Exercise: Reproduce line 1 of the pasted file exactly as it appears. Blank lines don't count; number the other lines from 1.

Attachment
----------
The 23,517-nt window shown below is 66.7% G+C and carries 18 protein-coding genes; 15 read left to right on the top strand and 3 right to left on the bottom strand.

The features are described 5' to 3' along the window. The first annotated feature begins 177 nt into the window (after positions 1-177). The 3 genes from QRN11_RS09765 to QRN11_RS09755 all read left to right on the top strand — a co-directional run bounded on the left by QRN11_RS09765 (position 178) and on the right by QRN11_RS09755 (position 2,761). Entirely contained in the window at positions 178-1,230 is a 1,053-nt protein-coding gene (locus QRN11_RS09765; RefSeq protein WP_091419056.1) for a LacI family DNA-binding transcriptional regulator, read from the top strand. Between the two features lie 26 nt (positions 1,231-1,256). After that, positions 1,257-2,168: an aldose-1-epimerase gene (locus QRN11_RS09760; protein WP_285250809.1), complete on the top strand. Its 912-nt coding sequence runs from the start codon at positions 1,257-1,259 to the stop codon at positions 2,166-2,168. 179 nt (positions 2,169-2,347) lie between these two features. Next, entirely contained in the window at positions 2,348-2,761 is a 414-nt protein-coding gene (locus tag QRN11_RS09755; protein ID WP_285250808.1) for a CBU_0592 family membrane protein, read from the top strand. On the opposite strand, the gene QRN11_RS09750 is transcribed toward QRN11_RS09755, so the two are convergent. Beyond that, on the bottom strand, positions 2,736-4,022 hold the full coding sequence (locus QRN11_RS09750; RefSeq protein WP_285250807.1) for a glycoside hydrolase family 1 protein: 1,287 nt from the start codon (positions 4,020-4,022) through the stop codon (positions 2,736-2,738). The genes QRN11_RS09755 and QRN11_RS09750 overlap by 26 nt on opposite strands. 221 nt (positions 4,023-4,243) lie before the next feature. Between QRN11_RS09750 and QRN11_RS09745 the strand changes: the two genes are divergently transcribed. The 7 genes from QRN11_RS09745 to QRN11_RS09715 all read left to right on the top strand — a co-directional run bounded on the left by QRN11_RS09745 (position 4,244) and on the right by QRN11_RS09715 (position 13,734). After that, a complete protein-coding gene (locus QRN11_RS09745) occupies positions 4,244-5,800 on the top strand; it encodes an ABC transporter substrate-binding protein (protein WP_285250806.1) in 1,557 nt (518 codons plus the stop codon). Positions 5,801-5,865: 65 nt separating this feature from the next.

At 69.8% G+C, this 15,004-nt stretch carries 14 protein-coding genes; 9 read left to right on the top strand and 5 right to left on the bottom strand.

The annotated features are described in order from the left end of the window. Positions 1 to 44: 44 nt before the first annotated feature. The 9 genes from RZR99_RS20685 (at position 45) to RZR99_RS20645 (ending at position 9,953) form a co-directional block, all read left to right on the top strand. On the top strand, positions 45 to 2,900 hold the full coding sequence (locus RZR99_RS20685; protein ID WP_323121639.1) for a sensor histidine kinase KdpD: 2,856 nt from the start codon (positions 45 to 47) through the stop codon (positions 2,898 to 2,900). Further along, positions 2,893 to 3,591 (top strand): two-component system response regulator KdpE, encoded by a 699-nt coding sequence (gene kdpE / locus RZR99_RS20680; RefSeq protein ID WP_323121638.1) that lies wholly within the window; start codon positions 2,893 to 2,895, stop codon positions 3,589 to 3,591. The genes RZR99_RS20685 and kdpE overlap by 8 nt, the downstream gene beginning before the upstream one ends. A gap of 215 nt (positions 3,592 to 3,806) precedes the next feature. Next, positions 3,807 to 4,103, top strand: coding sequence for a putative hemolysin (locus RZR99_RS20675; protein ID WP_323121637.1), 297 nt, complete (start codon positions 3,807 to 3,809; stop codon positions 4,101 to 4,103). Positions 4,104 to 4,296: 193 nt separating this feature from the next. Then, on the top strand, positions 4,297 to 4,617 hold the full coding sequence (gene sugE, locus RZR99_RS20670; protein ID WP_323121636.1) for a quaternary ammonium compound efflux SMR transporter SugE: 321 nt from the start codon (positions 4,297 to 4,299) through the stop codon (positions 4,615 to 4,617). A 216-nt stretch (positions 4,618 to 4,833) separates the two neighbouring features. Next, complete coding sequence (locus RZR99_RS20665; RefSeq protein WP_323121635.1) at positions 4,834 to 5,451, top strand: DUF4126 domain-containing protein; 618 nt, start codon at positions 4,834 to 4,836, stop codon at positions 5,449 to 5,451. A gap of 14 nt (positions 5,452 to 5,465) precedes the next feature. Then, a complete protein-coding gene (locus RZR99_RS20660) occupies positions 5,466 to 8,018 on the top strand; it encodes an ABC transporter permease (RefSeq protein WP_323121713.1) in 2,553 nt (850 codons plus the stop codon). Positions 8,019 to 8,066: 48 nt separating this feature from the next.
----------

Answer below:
The 23,517-nt window shown below is 66.7% G+C and carries 18 protein-coding genes; 15 read left to right on the top strand and 3 right to left on the bottom strand.